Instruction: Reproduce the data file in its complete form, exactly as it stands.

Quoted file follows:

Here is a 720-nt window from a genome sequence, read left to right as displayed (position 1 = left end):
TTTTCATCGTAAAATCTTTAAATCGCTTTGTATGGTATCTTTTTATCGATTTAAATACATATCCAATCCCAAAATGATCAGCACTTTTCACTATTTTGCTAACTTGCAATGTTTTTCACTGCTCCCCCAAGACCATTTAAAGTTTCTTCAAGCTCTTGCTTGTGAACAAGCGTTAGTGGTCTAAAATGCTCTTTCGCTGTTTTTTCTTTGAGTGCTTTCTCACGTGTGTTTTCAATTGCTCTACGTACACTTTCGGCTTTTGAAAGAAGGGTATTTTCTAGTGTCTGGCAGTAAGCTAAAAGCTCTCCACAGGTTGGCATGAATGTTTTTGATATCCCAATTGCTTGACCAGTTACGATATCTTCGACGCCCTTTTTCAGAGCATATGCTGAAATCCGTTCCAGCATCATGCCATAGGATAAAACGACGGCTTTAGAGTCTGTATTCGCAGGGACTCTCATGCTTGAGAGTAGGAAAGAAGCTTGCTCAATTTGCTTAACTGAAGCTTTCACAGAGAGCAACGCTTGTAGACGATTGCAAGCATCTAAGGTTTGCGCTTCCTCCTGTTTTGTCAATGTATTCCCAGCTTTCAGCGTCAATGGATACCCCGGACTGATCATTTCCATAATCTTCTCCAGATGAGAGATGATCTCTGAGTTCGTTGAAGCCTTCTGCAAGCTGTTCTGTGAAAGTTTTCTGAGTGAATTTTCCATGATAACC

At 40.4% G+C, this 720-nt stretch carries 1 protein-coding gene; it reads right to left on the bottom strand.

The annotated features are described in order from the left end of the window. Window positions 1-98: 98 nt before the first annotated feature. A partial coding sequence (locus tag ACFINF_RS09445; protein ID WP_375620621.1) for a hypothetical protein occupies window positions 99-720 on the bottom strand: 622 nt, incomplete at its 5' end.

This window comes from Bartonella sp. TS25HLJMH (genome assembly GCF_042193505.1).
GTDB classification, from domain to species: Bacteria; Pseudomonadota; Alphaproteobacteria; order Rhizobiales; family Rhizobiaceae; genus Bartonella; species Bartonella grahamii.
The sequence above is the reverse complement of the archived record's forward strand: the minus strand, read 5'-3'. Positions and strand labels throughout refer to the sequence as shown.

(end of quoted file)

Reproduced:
Here is a 720-nt window from a genome sequence, read left to right as displayed (position 1 = left end):
TTTTCATCGTAAAATCTTTAAATCGCTTTGTATGGTATCTTTTTATCGATTTAAATACATATCCAATCCCAAAATGATCAGCACTTTTCACTATTTTGCTAACTTGCAATGTTTTTCACTGCTCCCCCAAGACCATTTAAAGTTTCTTCAAGCTCTTGCTTGTGAACAAGCGTTAGTGGTCTAAAATGCTCTTTCGCTGTTTTTTCTTTGAGTGCTTTCTCACGTGTGTTTTCAATTGCTCTACGTACACTTTCGGCTTTTGAAAGAAGGGTATTTTCTAGTGTCTGGCAGTAAGCTAAAAGCTCTCCACAGGTTGGCATGAATGTTTTTGATATCCCAATTGCTTGACCAGTTACGATATCTTCGACGCCCTTTTTCAGAGCATATGCTGAAATCCGTTCCAGCATCATGCCATAGGATAAAACGACGGCTTTAGAGTCTGTATTCGCAGGGACTCTCATGCTTGAGAGTAGGAAAGAAGCTTGCTCAATTTGCTTAACTGAAGCTTTCACAGAGAGCAACGCTTGTAGACGATTGCAAGCATCTAAGGTTTGCGCTTCCTCCTGTTTTGTCAATGTATTCCCAGCTTTCAGCGTCAATGGATACCCCGGACTGATCATTTCCATAATCTTCTCCAGATGAGAGATGATCTCTGAGTTCGTTGAAGCCTTCTGCAAGCTGTTCTGTGAAAGTTTTCTGAGTGAATTTTCCATGATAACC

At 40.4% G+C, this 720-nt stretch carries 1 protein-coding gene; it reads right to left on the bottom strand.

The annotated features are described in order from the left end of the window. Window positions 1-98: 98 nt before the first annotated feature. A partial coding sequence (locus tag ACFINF_RS09445; protein ID WP_375620621.1) for a hypothetical protein occupies window positions 99-720 on the bottom strand: 622 nt, incomplete at its 5' end.

This window comes from Bartonella sp. TS25HLJMH (genome assembly GCF_042193505.1).
GTDB classification, from domain to species: Bacteria; Pseudomonadota; Alphaproteobacteria; order Rhizobiales; family Rhizobiaceae; genus Bartonella; species Bartonella grahamii.
The sequence above is the reverse complement of the archived record's forward strand: the minus strand, read 5'-3'. Positions and strand labels throughout refer to the sequence as shown.